Intel Discontinues Lakefield, Its First x86 Hybrid CPU

Intel Discontinues Lakefield, Its First x86 Hybrid CPU

When Intel launched Lakefield back in June 2020, it felt like the beginning of something new. ARM may have deployed big.Little a decade ago, but Intel and AMD had previously stuck to multi-core CPUs built on a single CPU design. Lakefield combined one Ice Lake “big” CPU cores with four Tremont “little” CPU cores. Lakefield targeted the low-power market, with a TDP of just 7W, and was intended to compete with ARM products featuring similar power consumption envelopes. Now, Intel has announced an early retirement for the CPU. Lakefield is entering end-of-life barely a year after launch.

Intel’s explanation for the cancellation is straightforward: “Market demand for the products listed in the ‘Products Affected/Intel Ordering Codes’ table below have shifted to other Intel products.” But Lakefield was unique, as far as Intel was concerned. This isn’t the first time Intel has struggled to compete in the low-power market.

Intel Discontinues Lakefield, Its First x86 Hybrid CPU

In the run-up to the Windows 8 launch, Intel expected its Clover Trail platform to quickly seize market share in what was supposed to be a rapidly expanding landscape for Windows 8-based tablets and convertible devices. The explicit thinking at the time was to leave the low-end market to ARM and establish Intel as the upper-tier vendor of choice for x86 tablets.

Part of the reason this plan failed is undoubtedly due to the poor reception Windows 8 received, but Clover Trail-powered devices were often priced similarly to mainstream, more powerful x86 laptops. Intel took had an x86 tablet business for a little while, but it sustained its market share by shipping products contra revenue. It was a deliberate choice to lose money on shipments in exchange for building market share. When Intel moved away from this strategy, the company’s tablet share fell swiftly.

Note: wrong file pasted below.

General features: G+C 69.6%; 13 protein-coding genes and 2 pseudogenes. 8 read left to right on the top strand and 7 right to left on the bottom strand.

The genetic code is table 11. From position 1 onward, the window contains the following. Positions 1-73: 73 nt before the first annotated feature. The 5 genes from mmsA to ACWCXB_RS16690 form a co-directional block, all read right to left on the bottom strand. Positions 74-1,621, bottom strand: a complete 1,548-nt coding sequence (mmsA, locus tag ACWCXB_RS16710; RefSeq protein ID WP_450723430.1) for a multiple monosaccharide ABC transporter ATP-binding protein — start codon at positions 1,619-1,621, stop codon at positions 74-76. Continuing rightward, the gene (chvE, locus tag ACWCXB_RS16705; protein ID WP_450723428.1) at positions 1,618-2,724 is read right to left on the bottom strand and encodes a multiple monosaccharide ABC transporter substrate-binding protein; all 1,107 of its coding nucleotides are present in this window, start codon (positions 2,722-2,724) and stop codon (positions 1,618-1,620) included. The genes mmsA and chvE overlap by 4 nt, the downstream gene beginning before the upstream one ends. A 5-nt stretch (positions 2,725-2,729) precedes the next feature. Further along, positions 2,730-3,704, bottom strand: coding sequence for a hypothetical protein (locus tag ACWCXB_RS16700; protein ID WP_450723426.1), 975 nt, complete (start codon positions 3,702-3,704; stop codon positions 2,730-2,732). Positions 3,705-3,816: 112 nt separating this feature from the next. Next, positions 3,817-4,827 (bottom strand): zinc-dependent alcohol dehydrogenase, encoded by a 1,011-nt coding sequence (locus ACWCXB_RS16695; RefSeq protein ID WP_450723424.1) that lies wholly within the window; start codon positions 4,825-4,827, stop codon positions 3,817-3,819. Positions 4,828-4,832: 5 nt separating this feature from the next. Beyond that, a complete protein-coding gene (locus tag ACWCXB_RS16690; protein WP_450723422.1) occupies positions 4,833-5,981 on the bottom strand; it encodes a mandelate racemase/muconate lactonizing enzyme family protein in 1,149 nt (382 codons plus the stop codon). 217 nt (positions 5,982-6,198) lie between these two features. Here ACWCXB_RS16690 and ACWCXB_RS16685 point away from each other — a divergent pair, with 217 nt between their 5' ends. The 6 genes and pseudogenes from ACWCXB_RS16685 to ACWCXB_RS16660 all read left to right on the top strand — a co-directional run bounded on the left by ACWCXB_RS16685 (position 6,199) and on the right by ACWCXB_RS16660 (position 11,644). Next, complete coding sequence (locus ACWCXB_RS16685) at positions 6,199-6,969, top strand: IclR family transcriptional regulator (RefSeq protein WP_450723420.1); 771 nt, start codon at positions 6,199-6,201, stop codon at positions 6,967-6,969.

Lakefield may have suffered from some of the same problems. Intel and its OEM partners sold the chip into expensive systems priced between $800-$1,200. That sets the chip up to compete against high-end Intel and AMD systems with much larger batteries and far better performance. Compared with these systems, Lakefield can’t win. Preliminary data suggests Windows 11 performs better on hybrid CPUs, but that wasn’t enough to make Lakefield viable, apparently.

Alder Lake will be Intel’s second stab at the hybrid model, this time with up to eight “big” cores and small cores based on Gracemont. Gracemont is expected to field a 64KB L1 cache (up from 32KB on Tremont) with DDR5, PCIe 4.0, and AVX/AVX2 support.

Intel may have better luck positioning Alder Lake than Lakefield. Switching to little cores for idle power should save energy compared with conventional Intel CPUs, and the systems OEMs build are less likely to face off with hardware that dramatically outclasses them at the same price point. The fact that Lakefield is being canned after such a short time suggests very little uptake or interest in the chip. That doesn’t mean Alder Lake will run into similar problems, but it speaks to a consistent issue Intel has had winning market share with low-power chips. It’s not that Intel can’t build them. It’s that they don’t seem to wind up in the hardware people actually want to buy at competitive prices.

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